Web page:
Diagnosis

Macroscopically, it was a well-circumscribed yellowish nodular round mass having gelatinous surface without dural attachment (Fig. 2). It was intra-parenchymal tumor and had a distinct cleavage plane in the superficial brain parenchyma, but not in the deeper portion. Microscopically, the tumor was highly cellular and mainly consisted of spindle cells in interlacing and interwoven fascicles. Perivascular whirling and condensation of tumor cells were observed. The tumor was well-demarcated from the adjacent brain tissues. Each tumor cell had a fusiform nucleus and aligned in a convoluted form with a moderate degree of mitotic activity and a high nuclear-to-cytoplasmic ratio. Myxoid parts were scattered in the tumor (Fig. 3).
Immunohistochemistry showed that the tumor cell was positive for S100 (Fig. 3), but negative for glial fibrillary acidic protein (GFAP), CD34, synaptophysin and desmin. These histological and immunohistochemical findings supported the diagnosis of a primary MINST.

Postoperative treatment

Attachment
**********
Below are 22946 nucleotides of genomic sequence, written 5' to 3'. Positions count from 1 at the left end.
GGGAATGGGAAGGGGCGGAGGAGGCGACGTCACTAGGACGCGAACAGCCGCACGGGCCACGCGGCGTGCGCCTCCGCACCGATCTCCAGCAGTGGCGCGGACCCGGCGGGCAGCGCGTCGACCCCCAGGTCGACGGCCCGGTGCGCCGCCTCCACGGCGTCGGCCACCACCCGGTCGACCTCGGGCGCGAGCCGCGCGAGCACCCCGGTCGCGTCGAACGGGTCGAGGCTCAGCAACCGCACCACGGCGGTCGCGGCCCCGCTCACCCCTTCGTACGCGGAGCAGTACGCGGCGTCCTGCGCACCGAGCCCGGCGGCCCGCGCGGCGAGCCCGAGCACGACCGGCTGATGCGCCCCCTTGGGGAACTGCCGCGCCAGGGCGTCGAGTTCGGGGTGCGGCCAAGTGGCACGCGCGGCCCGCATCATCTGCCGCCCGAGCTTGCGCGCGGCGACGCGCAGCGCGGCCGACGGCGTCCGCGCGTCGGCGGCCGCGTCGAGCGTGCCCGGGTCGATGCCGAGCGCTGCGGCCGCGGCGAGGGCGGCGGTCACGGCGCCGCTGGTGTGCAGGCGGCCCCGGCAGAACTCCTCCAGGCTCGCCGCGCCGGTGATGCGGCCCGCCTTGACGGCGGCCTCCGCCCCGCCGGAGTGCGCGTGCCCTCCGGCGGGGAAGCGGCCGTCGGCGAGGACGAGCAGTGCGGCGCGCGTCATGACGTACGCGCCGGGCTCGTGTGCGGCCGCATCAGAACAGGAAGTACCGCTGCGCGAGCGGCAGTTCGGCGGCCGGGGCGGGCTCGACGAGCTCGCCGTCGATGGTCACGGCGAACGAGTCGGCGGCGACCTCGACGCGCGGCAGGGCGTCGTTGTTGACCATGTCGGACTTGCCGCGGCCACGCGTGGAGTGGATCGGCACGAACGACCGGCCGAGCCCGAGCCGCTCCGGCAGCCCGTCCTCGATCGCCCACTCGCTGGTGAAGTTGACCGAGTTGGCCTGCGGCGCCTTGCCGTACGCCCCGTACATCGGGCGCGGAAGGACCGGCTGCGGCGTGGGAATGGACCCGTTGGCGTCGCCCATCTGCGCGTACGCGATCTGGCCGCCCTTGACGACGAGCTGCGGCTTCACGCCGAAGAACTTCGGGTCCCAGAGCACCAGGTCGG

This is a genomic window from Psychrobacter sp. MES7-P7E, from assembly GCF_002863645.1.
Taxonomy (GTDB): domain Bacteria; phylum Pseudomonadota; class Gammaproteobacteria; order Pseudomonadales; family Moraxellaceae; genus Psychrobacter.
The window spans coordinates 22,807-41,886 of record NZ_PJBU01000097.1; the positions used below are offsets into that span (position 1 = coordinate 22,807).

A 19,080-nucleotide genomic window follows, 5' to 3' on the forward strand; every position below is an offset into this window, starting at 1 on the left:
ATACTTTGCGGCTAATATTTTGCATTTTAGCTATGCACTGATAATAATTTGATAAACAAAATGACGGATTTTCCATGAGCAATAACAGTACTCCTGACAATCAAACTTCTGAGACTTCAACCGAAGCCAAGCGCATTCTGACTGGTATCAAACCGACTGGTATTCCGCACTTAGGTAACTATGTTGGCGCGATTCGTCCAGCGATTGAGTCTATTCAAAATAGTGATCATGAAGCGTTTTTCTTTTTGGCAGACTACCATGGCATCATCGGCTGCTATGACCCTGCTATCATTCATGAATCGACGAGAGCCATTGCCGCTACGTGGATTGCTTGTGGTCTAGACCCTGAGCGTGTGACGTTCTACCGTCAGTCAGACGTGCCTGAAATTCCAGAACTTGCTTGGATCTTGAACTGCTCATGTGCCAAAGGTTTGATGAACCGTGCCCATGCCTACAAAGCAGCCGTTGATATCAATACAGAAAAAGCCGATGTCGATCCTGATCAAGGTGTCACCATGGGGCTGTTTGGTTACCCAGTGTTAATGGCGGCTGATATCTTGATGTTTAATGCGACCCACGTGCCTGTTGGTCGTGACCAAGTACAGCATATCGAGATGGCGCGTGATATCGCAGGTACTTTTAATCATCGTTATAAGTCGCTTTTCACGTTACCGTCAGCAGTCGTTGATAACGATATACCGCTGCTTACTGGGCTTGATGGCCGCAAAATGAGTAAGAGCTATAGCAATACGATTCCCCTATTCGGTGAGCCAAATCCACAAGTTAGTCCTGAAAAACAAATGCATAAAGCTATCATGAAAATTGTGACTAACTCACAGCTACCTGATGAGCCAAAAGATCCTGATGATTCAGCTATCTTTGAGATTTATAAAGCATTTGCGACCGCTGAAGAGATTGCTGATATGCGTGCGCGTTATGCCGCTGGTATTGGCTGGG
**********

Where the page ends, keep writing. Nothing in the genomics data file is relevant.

Thirty times of fractionated whole-brain radiation were performed with 5760 cGy over the period of 6 weeks after surgery. Brain MRI follow-up examination was performed every six months, but there was no evidence of tumor recurrence. Brain MRI at 50 months after his first surgery revealed a 1.0×1.0 cm of well-defined enhancing mass in the right frontal convexity and leptomeningeal enhancement in the right frontal area (Fig. 4). Whole spinal MRI showed no evidence of metastasis. No malignant cell was observed in his cerebrospinal fluid study. Second gross total resection (GTR) was performed. The histopathological examination showed a primary MINST, which was consistent with the histopathological results from the first surgery. The brain MRI at four months after second surgery revealed a tumor of 1.0×0.5 cm in size in the right anterior frontal convexity and pachymeningeal enhancement in the right frontal area (Fig. 5A). As the patient's guardian wanted to treat the patient in another hospital, so the patient was transferred to another hospital. Third GTR was carried out. The histopathological examination also showed a primary MINST. As the tumor was repeatedly relapsed despite the GTR which was performed twice before, radiation therapy and chemotherapy were performed according to the Korean Society for Pediatric Neuro-Oncology (KSPNO)-S081 Protocol, which can be used for a high-grade brain tumor13). Thirty times of fractionated radiation were carried out with 6000 cGy after his third surgery and 4 times of combination chemotherapy with vincristine (1.5 mg/m2 IV push, Day 0, 7), etoposide (75 mg/m2 in normal saline dose ×2.5 times IV over 2 hours, Day 0-4), carboplatin (300 mg/m2 in normal saline 125 mL/m2 IV over 1 hour, Day 0, 1), and ifosfamide (1500 mg/m2 in dextrose water 200 mL/m2 with Mesna (300 mg/m2 IV over 1 hour, Day 0-4) were applied. The irregular enhancing lesion (3.0×4.0 cm) was found in a brain MRI at six months after the third surgery (Fig. 5B). As the size of this lesion was found to be smaller than the previous one in the brain MRI at thirteen months after the third surgery, this lesion is considered to be the result of radiation injury rather than tumor recurrence (Fig. 5C). He is still alive at 77 months after his first surgery and complaining of mild headache and dizziness, but there are no other neurological abnormalities.